They are in business to make money, earn profit, pay wages, employ people, build assets, build security, and so on.

      Businesses have assets, that could be skilled employees, equipment, buildings, computers, cars, plains and so on.

      The business model most businesses used, is to employ and use these assets to provide products or services to clients who themselves cannot afford to own those particular assets on a permanent basic, so they employ another business, who specialises in that area.

      For example it's expensive to run an airline, you have to purchase assets, plains, terminals, hire and train people as so on, it's too expensive and specialised for most individuals to do that, so they "hire" other companies to do that for them, they hire that company because it's cheaper than doing it themselves.

      The airline has to purchase plains, maintain them, support them, and so on, the airline charges the customer these costs, and makes a profit by economies of scale.

      IF jets were free, jet fuel was free, and staff were willing to work for free, then there would be far less incentive for outsiders to use that company, it would be easier and cheaper to do it themselves.

      But the economy does not work that way, if you make something "just good enough" in the first place, people will just use that, if you make it a "bait and switch" system, with a semi-quality product, with the hopes that if you pay you get a bit extra, it wont work.

      Companies, have assets, and those assets enable it to operate their business effectively, free is for charities not for business.

      And companies like Google are NOT free, they charge for advertising, and who pay for advertising,,,,,, EVERYONE DOES... You, me, everybody (reminds me of a song).

      Companies use their products, assets and skills to add value to a product or service to enable other companies or individuals to benifit from that company by using and paying for the service they provide, at a price that individual would NOT be able to do it himself.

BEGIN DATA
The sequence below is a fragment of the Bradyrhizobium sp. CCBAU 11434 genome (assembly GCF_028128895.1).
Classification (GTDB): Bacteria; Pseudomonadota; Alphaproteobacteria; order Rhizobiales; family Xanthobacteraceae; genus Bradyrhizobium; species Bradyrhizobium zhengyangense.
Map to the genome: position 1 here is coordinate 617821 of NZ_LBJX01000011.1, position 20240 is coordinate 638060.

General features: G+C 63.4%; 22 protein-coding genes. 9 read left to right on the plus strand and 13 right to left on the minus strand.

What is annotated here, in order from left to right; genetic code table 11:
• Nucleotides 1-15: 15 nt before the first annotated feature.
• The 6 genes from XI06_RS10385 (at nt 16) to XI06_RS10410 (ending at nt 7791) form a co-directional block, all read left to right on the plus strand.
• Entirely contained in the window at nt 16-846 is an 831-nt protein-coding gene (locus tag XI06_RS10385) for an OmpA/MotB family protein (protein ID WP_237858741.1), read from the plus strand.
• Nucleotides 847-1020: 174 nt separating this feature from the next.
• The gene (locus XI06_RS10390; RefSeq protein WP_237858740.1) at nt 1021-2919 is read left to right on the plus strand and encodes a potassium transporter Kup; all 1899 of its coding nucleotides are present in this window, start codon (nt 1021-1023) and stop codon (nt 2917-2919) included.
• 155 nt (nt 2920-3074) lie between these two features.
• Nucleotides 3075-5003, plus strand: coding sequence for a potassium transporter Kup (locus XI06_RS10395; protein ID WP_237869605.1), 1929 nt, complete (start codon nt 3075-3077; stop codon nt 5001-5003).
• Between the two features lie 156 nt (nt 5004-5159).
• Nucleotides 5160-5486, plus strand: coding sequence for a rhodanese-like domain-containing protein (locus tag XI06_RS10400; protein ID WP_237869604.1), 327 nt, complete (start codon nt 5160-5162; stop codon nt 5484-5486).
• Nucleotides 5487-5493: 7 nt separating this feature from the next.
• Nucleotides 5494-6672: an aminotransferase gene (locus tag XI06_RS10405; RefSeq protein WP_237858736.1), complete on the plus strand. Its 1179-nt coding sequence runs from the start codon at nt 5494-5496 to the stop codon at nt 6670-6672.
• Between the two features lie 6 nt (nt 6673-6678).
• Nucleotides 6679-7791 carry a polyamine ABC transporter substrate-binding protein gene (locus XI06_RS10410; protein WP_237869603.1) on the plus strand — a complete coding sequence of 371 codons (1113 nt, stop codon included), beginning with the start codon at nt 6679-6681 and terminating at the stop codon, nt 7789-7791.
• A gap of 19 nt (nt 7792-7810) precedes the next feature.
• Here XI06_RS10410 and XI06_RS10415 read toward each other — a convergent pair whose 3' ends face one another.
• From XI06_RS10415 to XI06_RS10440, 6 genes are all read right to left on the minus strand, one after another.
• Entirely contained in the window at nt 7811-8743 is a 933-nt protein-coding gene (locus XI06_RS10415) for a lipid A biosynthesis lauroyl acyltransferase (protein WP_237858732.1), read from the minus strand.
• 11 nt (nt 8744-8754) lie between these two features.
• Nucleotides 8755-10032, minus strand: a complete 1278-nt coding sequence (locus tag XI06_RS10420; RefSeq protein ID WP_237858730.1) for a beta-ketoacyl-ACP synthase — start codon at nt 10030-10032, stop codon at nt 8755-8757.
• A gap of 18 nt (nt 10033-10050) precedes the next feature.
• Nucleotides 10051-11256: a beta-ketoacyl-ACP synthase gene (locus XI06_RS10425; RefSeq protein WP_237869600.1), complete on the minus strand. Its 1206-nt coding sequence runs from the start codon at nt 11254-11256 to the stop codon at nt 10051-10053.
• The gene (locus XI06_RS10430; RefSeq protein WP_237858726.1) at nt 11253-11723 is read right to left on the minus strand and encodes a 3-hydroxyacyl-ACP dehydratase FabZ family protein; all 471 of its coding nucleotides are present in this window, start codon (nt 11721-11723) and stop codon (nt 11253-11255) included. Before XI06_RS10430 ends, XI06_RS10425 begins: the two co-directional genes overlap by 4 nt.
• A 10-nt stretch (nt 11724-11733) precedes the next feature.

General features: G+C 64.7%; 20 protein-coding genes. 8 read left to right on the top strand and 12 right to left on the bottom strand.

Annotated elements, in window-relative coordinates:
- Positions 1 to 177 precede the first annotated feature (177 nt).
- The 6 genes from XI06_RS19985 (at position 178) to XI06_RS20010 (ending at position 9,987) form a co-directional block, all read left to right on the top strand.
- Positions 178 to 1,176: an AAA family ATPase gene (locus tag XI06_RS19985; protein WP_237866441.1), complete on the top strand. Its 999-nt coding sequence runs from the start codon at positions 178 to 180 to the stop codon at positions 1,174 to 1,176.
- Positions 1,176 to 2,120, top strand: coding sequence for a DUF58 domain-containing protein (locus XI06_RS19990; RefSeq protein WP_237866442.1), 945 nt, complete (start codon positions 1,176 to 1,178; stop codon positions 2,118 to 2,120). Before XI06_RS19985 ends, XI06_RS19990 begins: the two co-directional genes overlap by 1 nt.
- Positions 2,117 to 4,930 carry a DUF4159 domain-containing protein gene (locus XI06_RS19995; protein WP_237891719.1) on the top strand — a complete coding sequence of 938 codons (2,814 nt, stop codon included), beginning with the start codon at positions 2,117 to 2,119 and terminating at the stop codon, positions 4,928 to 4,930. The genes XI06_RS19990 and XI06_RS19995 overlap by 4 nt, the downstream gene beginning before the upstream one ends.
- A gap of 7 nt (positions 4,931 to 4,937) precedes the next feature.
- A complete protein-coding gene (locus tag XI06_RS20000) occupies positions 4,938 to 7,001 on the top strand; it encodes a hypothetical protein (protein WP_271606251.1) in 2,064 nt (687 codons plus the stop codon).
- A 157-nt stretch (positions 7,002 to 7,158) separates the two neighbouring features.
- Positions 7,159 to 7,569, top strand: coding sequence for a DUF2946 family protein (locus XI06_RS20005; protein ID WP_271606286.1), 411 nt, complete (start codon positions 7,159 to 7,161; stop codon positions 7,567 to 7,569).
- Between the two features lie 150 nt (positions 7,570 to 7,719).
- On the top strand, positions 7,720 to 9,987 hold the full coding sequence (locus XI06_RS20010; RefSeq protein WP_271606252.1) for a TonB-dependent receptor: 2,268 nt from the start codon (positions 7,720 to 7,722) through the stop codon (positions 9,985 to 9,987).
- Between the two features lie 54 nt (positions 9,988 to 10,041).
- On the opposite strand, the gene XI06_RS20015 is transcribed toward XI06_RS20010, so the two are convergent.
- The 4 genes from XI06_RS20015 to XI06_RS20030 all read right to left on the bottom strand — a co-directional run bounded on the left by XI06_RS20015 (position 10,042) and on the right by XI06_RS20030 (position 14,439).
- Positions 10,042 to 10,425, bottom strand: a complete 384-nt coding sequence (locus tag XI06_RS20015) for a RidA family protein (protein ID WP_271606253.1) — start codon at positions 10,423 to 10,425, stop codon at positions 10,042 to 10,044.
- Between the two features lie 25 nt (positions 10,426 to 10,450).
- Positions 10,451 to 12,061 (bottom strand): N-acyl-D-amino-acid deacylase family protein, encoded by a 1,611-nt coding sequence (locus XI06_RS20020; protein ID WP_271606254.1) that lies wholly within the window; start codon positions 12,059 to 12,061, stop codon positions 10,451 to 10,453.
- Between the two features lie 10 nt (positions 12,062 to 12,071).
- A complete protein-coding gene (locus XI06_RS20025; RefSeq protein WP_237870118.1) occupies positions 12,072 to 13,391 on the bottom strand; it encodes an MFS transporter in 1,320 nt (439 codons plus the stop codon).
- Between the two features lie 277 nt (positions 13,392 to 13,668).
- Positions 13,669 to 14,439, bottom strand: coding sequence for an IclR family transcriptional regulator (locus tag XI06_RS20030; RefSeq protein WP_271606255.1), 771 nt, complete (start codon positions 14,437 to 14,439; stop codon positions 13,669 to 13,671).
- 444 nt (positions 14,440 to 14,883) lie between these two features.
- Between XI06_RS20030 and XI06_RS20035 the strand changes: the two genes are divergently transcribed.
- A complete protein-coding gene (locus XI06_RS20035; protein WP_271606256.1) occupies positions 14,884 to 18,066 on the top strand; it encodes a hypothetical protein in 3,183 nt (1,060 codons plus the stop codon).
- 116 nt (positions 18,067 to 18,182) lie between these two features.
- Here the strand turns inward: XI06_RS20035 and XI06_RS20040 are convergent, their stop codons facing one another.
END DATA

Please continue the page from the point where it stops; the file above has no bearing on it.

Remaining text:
If all the companies assets and products are free, it means individuals can NOT use that company and create their own service or product, reducing business and efficiency.

      It's the same in reverse, imagine if everyone got a high pay, but no one had to work?

      What would that do to the economy ? what would that do to the progress of humans?

      Why would anyone want to grow food, or invent faster CPU's, or better cars, or other products or services. ?

      Technology, and human progress is based entirely on money, and the value people can add to something.

      IF you are not adding value, or wealth the an economy you are doing nothing to improve or sustain human endeviour.

      Im happy to pay for something, if I know that money has paid engineers, programmers, workers, governments, businesses execs and so on.

      IF that group of people have worked hard to create something I WANT, and I can afford to pay for, I will reward them by purchasing their product, telling them,, "good work, you laboured hard and you created something I was willing to pay for". so here is some of MY hard earned money as you're reward.

      In freemium, that mechanism does not exist.
  • Freemium is a marketing, not business strategy

    Freemium is about swapping customer acquisition costs
    from money you spend on ads to money you spend on
    subsidizing your own service for a subset of your

    Vendors who confuse this --a marketing innovation--
    with product or service decisions are simply missing the

    I disagree with your advice to customers. My advice is: pick
    the product that best does the job for you at a price point
    you're willing to pay.

    In my opinion, Freemium has made it possible for a lot of
    folks to get access to otherwise out of reach technology.